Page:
With an active recruiting campaign followed over the past two years targeting potential new players in the industry, several new members joined SAAMA during 2009. We regret to report that members of which some have had an historic and long standing relationship with SAAMA, elected to resign during 2009. As a result SAAMA membership declined in 2009 to 20 members.
An important milestone was reached for the tractor industry in South Africa on 20 February 2009 with the compulsory Tier II engine emission requirement becoming effective on this date. Tractors not complying with the Tier II emission regulation are no longer permitted to be imported or manufactured in South Africa since this date. We are pleased to report that all SAAMA members who imports tractors into the South African customs union, have been working closely with the SABS through the 3 year phase out period, and already reached compliance well ahead of this important date.
Regular follow-up meetings will continue with the SABS to address future homologation requirements, compliance of products and new importers into the markets as well as general service delivery to the industry.
SAAMA was again marketed well during the course of the year. Various articles on relevant agricultural subjects were published in prominent agricultural and non agricultural publications, the exposure to trading delegations visiting during the NAMPO exhibition and our monthly press releases to the media. Interviews regarding a variety of subjects relating to the mechanization industry have been broadcasted on radio and national television.
SAAMA continued to review, collate and distribute up to date industry information of primary importance and relevance to its members.
The Agristats reporting system for retail sales of tractors, combines and self propelled sprayers serves the industry well. The applicable service fees have been successfully re-negotiated with service provider RGT, to improve the overall cost alignment for members.
Agristats continue to serve members and the industry with distinction by providing monthly up to date information of primary importance. The implement reporting process is under review to streamline information gathering, reporting frequency and member requirements.
SAAMA Finances – 2008/2009
The Association is reporting a net excess in income over expenditure for the financial year and continue to maintain a positive financial position.
As we still bear the impact of the rapid slow down of the general economy through 2008/2009, we cannot at this point in time expect 2010 to reflect business opportunities of significance that will result in an overall sales growth of the agricultural mechanization business in South Africa over the next period. Due to the high production cost of the 2008/2009 grain crop and substantially lower trading level of producer prices through 2009, producer profitability has dropped considerably which will obviously continue to bear negatively on potential agricultural equipment sales moving into 2010.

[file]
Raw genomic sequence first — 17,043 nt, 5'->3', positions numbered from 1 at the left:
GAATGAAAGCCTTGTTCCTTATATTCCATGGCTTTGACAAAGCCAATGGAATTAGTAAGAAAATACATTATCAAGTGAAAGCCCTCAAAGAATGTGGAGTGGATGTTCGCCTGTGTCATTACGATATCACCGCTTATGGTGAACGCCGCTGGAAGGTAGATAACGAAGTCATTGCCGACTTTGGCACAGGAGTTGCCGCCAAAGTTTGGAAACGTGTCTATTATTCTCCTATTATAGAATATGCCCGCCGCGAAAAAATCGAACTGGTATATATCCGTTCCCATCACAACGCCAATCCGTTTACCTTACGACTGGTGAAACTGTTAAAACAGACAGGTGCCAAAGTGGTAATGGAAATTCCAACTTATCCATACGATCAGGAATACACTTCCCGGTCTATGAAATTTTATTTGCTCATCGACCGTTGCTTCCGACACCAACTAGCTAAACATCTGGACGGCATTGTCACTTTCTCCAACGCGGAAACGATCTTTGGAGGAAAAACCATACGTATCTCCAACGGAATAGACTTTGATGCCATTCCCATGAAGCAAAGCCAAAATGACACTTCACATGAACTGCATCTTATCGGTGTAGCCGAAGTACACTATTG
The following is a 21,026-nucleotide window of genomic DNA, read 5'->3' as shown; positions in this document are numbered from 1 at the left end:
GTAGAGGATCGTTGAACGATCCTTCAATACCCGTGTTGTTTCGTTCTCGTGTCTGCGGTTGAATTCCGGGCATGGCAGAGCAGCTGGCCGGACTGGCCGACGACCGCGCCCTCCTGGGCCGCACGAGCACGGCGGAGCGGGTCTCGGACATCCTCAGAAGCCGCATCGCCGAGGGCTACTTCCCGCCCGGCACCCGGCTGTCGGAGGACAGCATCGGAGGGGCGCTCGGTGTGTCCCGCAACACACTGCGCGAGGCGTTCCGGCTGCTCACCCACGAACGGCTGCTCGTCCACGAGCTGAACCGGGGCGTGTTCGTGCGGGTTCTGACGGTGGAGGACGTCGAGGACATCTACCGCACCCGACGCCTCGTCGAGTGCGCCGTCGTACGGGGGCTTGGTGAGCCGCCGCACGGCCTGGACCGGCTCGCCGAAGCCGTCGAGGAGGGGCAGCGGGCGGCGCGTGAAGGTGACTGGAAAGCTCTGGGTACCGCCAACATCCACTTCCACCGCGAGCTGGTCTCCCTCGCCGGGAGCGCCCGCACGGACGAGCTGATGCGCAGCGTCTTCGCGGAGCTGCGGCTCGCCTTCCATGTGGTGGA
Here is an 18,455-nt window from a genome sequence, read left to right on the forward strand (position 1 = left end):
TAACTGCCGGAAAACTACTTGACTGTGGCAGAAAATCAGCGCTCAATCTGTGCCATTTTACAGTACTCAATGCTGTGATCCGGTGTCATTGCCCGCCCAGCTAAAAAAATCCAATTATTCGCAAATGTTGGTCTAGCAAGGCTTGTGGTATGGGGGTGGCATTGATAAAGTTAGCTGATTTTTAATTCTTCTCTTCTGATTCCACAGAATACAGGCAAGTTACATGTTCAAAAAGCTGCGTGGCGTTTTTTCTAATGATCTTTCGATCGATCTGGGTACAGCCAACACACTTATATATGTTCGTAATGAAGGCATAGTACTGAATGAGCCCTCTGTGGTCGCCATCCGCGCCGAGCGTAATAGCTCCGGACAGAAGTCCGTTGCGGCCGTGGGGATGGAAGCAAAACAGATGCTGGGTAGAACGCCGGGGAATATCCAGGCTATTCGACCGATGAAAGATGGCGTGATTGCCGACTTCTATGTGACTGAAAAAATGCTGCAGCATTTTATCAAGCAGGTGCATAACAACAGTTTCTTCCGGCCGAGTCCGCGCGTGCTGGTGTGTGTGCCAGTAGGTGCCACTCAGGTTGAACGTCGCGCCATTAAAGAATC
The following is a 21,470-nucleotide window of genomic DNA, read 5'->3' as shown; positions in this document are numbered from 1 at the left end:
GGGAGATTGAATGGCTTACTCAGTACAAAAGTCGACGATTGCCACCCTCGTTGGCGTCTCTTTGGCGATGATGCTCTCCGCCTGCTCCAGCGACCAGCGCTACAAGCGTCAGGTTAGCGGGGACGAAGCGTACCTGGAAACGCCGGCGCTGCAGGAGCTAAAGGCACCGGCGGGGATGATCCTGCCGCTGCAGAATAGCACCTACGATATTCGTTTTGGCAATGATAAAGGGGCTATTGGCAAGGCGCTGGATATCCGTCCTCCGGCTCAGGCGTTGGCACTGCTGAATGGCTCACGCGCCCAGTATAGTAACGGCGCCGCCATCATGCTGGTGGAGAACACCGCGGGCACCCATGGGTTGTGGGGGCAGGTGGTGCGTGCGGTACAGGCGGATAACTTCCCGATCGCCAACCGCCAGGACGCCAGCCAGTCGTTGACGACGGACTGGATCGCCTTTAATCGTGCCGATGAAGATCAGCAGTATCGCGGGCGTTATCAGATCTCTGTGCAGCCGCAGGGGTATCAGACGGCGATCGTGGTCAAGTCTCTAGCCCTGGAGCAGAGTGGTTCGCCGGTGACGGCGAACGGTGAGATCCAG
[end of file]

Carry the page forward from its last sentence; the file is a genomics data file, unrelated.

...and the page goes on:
Coming from a record sales year in 2008 and facing a rapidly deteriorating business environment in 2009 due to the worst global economic crises since 1932, all expectations were however exceeded by the level of agricultural equipment business conducted through 2009. Though we notice the impact on year to date tractor sales to reflect a 21% drop in volume, combine sales were less affected while the demand for new technology products such as productive fuel efficient tractors, self propelled sprayers, precision farming systems and no-till equipment remained in demand. The agricultural machinery industry remains committed to serve the South African farming industry with the best products, services and technology available.
I want to thank the executive committee, Secretary Dr Jim Rankin and all SAAMA members for the support, guidance and cooperation through this year. Having had to deal with various sensitive and controversial issues as an organization during this year, it was extremely gratifying to experience the unity, support, positive advice and willingness from the aforementioned role players.
I thank the Lord for all the blessings during a positive and good year.
SAAMA Chairman – 2009/2010